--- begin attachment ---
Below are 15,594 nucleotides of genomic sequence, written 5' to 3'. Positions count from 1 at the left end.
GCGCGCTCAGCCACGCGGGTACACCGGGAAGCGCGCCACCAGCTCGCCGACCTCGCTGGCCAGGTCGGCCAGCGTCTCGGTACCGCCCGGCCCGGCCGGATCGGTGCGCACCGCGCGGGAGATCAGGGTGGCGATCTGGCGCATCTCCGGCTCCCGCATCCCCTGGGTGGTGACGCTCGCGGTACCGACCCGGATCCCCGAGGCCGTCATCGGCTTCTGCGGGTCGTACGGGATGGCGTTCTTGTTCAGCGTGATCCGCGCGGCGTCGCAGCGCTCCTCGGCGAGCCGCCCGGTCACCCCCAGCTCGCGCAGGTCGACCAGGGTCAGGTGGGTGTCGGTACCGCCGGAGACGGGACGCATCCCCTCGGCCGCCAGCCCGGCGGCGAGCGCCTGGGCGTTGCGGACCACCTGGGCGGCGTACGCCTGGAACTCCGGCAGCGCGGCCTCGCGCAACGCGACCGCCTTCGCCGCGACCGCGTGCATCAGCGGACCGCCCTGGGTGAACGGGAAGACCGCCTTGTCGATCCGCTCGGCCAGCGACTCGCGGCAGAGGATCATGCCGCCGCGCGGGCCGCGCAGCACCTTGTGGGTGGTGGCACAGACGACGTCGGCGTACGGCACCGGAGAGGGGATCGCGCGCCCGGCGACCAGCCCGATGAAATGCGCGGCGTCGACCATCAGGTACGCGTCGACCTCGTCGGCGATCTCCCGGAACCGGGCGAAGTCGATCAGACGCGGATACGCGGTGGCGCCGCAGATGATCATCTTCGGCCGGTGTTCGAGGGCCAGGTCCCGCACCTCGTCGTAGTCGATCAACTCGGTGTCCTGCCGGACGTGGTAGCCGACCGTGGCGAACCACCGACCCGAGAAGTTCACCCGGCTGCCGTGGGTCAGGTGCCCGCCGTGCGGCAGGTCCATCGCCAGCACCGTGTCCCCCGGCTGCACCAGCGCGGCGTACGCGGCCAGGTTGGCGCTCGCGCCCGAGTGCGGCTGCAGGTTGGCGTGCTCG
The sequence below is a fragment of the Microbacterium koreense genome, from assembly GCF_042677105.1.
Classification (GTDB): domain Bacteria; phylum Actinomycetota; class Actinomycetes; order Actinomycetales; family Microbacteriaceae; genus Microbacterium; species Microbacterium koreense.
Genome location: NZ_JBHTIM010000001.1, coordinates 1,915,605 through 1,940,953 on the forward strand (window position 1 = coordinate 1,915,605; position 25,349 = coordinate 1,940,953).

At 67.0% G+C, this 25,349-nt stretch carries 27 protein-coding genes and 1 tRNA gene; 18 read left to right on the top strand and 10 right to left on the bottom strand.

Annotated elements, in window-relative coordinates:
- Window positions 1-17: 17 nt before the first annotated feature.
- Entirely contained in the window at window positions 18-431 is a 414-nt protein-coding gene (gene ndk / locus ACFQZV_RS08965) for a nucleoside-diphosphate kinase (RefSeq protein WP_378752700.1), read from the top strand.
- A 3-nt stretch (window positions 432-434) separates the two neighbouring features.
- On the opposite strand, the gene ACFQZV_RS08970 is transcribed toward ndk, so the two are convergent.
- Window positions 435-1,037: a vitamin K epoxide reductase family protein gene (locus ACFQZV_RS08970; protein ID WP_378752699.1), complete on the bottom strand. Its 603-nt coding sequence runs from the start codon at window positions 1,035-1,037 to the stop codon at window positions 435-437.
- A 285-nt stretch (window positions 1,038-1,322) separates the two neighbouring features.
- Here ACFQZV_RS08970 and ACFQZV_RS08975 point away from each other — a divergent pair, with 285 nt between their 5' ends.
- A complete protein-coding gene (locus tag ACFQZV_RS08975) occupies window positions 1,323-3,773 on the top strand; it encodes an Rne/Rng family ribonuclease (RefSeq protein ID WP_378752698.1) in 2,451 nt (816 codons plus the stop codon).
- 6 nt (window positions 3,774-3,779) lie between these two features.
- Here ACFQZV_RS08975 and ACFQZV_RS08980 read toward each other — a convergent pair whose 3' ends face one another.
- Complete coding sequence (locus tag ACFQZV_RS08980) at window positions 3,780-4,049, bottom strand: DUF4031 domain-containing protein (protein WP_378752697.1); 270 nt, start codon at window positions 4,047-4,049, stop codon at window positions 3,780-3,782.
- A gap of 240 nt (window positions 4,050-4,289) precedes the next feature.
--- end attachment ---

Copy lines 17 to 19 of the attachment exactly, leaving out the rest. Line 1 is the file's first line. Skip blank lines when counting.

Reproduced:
- Here ACFQZV_RS08975 and ACFQZV_RS08980 read toward each other — a convergent pair whose 3' ends face one another.
- Complete coding sequence (locus tag ACFQZV_RS08980) at window positions 3,780-4,049, bottom strand: DUF4031 domain-containing protein (protein WP_378752697.1); 270 nt, start codon at window positions 4,047-4,049, stop codon at window positions 3,780-3,782.
- A gap of 240 nt (window positions 4,050-4,289) precedes the next feature.